Well, we had been attacked — violently, ruthlessly. We were justifiably angry. Something bad was going to come out of it.

But as we know, things got progressively worse. One war wasn’t enough. The president who had extolled “the best of America” paved the way for the worst. The day after the attack, Richard Clarke, chief counter-terrorism adviser on Bush’s National Security Council, later testified, Bush “told us, ‘I want you ... to go back over everything, everything. See if Saddam (Hussein) did this.’” When told that the evidence against Al Qaida, not Saddam, was overwhelming, Clarke said that Bush pressed him to find “any shred” of evidence that Saddam was involved.

That wasn’t easy to do, but we in America spent the next 18 months being battered by allegations — suspect at the time, and later proved false — that Saddam was implicated and/or that he was developing nuclear weapons to use against us. As the administration and its allies pressed these lies and half-truths, the virtues and sense of unity kindled by the 9/11 tragedy began to recede.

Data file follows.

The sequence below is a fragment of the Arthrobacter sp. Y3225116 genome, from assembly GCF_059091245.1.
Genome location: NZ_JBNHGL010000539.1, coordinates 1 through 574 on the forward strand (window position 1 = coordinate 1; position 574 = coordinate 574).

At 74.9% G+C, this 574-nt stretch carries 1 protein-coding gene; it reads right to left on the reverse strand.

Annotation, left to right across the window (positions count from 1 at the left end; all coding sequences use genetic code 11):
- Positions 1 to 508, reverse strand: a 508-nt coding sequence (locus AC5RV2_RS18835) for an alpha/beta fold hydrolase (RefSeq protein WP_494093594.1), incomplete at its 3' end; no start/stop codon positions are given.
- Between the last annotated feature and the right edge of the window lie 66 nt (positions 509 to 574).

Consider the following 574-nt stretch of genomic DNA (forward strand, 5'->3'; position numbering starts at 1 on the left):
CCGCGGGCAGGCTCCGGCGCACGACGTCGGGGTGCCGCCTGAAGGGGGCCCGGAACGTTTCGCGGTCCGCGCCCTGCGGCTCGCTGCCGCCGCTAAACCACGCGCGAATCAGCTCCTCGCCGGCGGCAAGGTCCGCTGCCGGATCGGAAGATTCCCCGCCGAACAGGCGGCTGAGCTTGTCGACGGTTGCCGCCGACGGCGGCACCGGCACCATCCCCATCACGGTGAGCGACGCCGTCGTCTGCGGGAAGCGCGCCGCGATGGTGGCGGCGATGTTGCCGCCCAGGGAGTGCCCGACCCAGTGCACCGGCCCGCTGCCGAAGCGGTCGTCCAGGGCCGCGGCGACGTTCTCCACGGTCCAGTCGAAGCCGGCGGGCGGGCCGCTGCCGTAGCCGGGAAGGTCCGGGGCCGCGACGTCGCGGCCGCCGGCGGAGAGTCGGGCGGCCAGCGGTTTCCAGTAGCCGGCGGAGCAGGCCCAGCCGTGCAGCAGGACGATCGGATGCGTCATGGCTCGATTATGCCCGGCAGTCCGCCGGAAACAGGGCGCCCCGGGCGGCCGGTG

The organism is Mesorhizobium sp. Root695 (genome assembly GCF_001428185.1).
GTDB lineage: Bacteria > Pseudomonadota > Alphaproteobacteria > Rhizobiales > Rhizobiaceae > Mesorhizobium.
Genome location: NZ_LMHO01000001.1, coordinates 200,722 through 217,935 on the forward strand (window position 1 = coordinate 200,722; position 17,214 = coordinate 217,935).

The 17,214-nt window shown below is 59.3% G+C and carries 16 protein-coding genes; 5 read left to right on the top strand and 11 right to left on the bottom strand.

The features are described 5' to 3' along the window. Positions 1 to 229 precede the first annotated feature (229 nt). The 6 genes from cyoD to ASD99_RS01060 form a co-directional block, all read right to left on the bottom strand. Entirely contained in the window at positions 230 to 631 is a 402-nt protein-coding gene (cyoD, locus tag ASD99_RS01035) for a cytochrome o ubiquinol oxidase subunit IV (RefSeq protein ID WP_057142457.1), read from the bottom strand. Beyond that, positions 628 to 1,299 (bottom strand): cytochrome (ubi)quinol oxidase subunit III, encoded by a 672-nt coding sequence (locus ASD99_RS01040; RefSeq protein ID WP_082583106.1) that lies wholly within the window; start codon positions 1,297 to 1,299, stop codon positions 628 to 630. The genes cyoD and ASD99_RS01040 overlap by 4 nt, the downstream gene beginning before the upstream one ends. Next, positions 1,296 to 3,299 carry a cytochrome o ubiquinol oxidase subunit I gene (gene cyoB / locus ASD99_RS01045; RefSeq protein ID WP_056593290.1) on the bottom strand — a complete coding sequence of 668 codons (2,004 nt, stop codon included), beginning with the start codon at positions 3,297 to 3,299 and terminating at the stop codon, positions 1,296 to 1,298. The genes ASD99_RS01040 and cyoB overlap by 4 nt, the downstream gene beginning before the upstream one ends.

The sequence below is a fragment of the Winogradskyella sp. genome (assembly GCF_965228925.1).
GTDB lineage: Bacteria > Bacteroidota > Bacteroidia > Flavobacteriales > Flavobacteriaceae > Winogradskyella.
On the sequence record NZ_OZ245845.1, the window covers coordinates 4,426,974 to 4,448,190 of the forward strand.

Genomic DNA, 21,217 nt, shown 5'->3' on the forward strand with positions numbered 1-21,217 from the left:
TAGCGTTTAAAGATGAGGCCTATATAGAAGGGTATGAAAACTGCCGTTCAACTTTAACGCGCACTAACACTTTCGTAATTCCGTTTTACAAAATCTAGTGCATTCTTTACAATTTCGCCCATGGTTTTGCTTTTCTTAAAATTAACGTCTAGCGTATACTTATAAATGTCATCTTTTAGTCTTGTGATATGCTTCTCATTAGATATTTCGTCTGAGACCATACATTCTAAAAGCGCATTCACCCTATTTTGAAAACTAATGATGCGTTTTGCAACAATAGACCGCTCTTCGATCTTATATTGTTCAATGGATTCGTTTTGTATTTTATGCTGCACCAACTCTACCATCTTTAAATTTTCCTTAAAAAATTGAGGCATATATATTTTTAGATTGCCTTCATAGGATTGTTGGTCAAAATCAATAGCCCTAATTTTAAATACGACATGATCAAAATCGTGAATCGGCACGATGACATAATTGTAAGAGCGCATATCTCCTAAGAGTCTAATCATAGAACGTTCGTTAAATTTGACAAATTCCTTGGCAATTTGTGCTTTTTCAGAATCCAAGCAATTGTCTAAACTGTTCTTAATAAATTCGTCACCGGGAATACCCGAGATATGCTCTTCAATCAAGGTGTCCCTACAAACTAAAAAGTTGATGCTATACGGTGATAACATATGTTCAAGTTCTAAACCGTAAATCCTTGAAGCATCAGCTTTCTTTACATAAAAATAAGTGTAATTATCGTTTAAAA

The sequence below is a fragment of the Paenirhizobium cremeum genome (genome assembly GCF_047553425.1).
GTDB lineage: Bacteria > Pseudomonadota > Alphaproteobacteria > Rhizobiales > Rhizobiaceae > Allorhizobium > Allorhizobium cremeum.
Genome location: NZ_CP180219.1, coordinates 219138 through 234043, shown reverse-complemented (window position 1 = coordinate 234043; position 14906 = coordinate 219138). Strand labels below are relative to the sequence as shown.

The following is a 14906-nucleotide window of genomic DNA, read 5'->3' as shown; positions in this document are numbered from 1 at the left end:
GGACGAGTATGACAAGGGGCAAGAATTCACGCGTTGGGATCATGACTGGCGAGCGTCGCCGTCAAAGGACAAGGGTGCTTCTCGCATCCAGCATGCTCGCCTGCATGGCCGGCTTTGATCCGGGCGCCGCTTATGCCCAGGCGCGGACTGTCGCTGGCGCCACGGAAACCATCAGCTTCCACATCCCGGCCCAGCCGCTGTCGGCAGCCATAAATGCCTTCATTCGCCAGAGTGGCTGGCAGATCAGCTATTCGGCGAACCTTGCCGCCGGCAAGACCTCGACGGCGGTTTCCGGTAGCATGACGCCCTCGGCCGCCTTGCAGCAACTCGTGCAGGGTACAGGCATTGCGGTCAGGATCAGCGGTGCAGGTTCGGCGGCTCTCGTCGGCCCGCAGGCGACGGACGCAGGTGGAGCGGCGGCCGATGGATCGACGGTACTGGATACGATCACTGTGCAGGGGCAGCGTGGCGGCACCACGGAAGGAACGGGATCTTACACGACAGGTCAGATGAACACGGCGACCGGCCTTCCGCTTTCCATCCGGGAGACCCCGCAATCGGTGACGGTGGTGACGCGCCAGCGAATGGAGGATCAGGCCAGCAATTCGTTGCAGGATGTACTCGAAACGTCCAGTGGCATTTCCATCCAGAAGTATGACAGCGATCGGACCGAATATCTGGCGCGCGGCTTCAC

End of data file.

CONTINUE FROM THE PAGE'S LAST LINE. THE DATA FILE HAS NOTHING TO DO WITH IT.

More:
My personal experience of this was unsettling and surprising. I had left the staff of the Times Argus by then, but I continued to write a bi-weekly column. Sometime in 2002, I became concerned about the growing nationalist fervor, evident in Vermont as elsewhere, that seemed to undermine our tolerance of dissent and herald a march toward an expanded war (we were already in Afghanistan). I expressed these concerns in a pair of columns — delicately, I thought, for I appreciated that those were tender times — but for the first time in my experience, the newspaper didn’t publish them. When it dawned on me that they were being withheld, I tried to contact the editor, but he didn’t respond to my messages. Consequently, I stopped submitting columns. (In an unfortunate scandal, he was later dismissed from the paper for concocting false stories.)